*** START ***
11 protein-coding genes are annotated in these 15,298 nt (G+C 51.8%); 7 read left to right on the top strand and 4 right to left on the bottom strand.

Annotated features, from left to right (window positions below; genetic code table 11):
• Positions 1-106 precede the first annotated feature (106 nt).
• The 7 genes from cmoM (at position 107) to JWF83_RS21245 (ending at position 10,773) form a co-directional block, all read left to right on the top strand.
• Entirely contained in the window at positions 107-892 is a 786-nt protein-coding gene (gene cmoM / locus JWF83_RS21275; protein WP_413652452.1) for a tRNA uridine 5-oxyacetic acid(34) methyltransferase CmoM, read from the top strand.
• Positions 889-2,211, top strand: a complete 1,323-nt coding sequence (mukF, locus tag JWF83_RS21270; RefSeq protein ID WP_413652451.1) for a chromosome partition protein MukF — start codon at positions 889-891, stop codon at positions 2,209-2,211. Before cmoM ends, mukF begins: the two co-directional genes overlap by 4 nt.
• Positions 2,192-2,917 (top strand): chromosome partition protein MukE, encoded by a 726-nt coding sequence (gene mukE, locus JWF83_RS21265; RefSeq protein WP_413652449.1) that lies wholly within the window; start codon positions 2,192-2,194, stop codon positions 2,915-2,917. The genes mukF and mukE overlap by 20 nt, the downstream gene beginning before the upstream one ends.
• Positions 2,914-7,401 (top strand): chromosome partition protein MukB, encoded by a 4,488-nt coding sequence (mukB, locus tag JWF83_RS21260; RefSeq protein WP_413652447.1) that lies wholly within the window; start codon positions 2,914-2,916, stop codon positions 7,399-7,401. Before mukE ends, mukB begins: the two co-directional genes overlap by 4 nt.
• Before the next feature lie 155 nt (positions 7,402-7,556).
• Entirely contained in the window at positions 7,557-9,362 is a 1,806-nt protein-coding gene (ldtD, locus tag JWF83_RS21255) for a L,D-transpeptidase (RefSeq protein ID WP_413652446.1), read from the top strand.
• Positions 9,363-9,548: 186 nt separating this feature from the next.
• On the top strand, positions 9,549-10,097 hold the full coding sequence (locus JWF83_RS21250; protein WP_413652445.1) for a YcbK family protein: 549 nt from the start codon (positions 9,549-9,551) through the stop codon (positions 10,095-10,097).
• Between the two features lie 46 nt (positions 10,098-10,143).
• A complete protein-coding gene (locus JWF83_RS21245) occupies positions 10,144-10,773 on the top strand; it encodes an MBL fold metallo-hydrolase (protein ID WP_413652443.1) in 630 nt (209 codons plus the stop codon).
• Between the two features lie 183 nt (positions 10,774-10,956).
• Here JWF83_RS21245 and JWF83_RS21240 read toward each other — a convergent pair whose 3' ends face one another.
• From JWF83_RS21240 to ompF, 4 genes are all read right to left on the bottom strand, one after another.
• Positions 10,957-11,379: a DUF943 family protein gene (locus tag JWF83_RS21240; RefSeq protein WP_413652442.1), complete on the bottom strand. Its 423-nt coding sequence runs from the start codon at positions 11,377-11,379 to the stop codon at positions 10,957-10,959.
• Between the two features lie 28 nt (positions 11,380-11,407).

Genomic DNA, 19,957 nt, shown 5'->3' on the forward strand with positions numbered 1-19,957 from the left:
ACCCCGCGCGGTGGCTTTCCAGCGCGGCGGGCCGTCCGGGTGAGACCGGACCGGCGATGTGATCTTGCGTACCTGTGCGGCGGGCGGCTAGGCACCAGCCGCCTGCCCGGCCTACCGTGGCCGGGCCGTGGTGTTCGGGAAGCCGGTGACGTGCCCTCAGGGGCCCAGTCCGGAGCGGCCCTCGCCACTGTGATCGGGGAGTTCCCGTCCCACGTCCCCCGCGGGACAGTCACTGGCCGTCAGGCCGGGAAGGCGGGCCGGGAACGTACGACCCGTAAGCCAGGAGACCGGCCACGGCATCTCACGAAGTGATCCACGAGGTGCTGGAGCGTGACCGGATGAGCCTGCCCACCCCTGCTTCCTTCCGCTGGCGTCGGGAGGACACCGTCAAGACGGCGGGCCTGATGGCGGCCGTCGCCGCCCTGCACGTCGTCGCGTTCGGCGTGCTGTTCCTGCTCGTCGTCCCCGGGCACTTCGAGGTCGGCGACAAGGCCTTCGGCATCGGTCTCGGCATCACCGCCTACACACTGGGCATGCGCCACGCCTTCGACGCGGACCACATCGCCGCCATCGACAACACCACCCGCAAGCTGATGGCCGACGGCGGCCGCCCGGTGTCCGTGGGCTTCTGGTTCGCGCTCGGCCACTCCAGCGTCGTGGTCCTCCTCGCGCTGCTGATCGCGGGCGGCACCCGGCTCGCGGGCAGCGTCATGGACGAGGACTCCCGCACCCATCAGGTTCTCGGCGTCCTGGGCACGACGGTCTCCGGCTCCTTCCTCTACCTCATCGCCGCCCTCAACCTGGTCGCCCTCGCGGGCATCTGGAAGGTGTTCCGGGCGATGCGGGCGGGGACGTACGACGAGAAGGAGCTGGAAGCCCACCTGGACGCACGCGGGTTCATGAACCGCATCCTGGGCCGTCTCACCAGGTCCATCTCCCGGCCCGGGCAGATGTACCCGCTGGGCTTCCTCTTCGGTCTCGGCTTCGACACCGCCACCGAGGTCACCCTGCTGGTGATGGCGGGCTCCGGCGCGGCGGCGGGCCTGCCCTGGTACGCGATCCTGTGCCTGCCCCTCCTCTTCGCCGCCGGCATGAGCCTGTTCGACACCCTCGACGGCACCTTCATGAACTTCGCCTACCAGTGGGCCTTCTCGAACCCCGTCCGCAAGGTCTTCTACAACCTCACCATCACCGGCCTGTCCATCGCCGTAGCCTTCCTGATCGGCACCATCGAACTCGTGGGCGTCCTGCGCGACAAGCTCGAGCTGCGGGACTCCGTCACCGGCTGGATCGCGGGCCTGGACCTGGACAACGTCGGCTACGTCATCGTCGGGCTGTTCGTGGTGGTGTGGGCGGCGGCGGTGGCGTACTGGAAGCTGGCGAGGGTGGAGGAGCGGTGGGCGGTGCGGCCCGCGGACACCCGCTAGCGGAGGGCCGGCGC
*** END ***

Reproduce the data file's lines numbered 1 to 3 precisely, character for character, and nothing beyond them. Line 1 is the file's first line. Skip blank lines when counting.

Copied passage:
11 protein-coding genes are annotated in these 15,298 nt (G+C 51.8%); 7 read left to right on the top strand and 4 right to left on the bottom strand.

Annotated features, from left to right (window positions below; genetic code table 11):
• Positions 1-106 precede the first annotated feature (106 nt).